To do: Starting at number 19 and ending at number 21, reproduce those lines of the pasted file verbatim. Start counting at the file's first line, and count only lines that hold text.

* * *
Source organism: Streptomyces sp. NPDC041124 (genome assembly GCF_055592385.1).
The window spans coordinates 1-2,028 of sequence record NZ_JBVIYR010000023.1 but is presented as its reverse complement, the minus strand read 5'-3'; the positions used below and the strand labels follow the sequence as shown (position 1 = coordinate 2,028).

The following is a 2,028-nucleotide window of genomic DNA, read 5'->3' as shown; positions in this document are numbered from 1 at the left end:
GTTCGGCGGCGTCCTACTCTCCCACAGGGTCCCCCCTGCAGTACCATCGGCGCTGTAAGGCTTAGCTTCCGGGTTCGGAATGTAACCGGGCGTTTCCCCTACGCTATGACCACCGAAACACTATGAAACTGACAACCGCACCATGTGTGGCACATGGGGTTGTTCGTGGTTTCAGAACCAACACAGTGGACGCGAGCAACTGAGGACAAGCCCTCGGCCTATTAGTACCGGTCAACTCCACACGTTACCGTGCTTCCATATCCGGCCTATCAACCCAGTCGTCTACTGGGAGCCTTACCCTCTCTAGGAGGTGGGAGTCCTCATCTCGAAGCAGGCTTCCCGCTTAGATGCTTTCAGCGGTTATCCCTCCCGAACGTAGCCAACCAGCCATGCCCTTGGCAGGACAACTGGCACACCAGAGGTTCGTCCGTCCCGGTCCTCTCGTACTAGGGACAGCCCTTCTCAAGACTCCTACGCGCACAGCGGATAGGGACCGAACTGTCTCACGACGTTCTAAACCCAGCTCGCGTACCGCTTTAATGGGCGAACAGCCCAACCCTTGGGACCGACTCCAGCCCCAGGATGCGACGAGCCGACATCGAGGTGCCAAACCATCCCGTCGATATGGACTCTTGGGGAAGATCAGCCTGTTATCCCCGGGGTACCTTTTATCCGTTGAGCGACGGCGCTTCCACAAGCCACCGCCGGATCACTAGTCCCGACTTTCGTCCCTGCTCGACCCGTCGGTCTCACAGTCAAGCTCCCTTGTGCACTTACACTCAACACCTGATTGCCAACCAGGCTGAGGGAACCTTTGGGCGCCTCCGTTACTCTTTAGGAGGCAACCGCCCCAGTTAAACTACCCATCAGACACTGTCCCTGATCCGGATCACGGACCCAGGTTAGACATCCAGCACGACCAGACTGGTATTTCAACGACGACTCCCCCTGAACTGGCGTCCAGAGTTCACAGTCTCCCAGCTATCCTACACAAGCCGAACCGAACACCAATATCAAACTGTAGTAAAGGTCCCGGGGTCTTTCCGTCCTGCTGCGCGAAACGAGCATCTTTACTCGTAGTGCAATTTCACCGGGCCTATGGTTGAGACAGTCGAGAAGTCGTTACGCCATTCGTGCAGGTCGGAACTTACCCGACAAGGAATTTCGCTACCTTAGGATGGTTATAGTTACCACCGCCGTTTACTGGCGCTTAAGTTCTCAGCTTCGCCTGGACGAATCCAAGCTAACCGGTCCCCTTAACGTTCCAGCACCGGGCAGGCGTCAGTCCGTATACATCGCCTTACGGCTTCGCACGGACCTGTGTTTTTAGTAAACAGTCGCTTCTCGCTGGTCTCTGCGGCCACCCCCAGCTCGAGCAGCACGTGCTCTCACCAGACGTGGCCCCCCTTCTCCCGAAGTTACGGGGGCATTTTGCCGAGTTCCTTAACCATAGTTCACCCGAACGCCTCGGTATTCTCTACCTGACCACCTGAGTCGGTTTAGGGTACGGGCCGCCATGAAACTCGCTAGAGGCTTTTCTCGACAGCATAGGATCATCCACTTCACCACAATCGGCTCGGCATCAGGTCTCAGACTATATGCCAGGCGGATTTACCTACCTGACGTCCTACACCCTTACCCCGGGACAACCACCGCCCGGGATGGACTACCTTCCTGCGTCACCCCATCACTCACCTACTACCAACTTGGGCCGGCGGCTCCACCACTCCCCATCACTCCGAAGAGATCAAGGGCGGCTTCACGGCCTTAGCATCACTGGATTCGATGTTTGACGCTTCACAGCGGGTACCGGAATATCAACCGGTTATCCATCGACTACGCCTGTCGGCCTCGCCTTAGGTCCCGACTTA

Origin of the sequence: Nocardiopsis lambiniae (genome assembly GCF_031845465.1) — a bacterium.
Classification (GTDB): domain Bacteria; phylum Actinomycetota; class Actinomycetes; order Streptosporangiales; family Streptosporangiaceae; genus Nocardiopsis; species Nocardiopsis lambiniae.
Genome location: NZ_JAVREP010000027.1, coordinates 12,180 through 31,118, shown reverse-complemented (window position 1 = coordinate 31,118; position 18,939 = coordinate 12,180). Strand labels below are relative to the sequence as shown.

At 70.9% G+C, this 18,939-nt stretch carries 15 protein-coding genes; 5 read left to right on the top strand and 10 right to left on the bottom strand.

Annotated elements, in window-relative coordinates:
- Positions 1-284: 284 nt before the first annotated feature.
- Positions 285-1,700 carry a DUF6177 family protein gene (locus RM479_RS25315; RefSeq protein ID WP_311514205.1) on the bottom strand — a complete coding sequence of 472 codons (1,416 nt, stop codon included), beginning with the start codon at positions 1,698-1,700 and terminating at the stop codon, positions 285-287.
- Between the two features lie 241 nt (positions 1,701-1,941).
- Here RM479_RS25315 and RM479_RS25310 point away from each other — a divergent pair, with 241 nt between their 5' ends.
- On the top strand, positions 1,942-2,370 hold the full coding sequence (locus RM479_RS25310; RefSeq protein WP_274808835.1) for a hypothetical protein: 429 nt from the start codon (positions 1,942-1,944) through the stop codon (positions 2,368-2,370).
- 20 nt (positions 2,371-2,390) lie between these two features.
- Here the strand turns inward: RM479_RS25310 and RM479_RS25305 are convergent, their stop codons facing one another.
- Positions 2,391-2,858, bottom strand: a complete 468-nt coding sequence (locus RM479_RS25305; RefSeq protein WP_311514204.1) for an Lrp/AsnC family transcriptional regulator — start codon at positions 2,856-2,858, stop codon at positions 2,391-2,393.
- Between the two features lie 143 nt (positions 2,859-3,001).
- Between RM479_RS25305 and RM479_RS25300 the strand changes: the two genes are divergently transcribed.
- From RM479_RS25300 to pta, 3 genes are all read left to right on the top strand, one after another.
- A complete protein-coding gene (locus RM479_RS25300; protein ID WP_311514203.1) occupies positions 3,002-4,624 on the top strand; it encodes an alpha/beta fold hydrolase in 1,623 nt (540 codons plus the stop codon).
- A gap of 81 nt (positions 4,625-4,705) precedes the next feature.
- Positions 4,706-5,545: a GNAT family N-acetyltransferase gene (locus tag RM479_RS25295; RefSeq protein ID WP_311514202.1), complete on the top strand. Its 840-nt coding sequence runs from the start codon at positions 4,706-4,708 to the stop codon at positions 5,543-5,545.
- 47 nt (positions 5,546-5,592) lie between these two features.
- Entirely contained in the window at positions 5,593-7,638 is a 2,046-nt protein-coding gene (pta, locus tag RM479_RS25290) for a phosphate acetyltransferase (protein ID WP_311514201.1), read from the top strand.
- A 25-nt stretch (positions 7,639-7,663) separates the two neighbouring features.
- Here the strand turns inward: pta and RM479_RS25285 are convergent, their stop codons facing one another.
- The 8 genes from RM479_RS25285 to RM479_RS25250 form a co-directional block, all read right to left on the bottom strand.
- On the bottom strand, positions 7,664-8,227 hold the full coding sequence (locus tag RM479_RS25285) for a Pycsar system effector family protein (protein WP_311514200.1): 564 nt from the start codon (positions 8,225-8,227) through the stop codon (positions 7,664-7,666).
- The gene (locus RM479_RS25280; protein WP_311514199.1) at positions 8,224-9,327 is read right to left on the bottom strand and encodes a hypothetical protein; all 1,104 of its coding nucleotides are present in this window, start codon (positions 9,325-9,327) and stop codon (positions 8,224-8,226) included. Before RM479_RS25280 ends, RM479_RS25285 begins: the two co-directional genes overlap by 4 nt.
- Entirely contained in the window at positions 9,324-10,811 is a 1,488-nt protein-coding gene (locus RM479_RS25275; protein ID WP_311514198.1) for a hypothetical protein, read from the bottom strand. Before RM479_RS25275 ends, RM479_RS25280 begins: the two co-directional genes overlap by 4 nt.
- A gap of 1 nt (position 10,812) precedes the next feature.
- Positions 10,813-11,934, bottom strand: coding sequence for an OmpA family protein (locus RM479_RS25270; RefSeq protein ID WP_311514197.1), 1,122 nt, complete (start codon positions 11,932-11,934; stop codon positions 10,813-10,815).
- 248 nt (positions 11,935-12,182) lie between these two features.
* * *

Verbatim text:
- Between RM479_RS25305 and RM479_RS25300 the strand changes: the two genes are divergently transcribed.
- From RM479_RS25300 to pta, 3 genes are all read left to right on the top strand, one after another.
- A complete protein-coding gene (locus RM479_RS25300; protein ID WP_311514203.1) occupies positions 3,002-4,624 on the top strand; it encodes an alpha/beta fold hydrolase in 1,623 nt (540 codons plus the stop codon).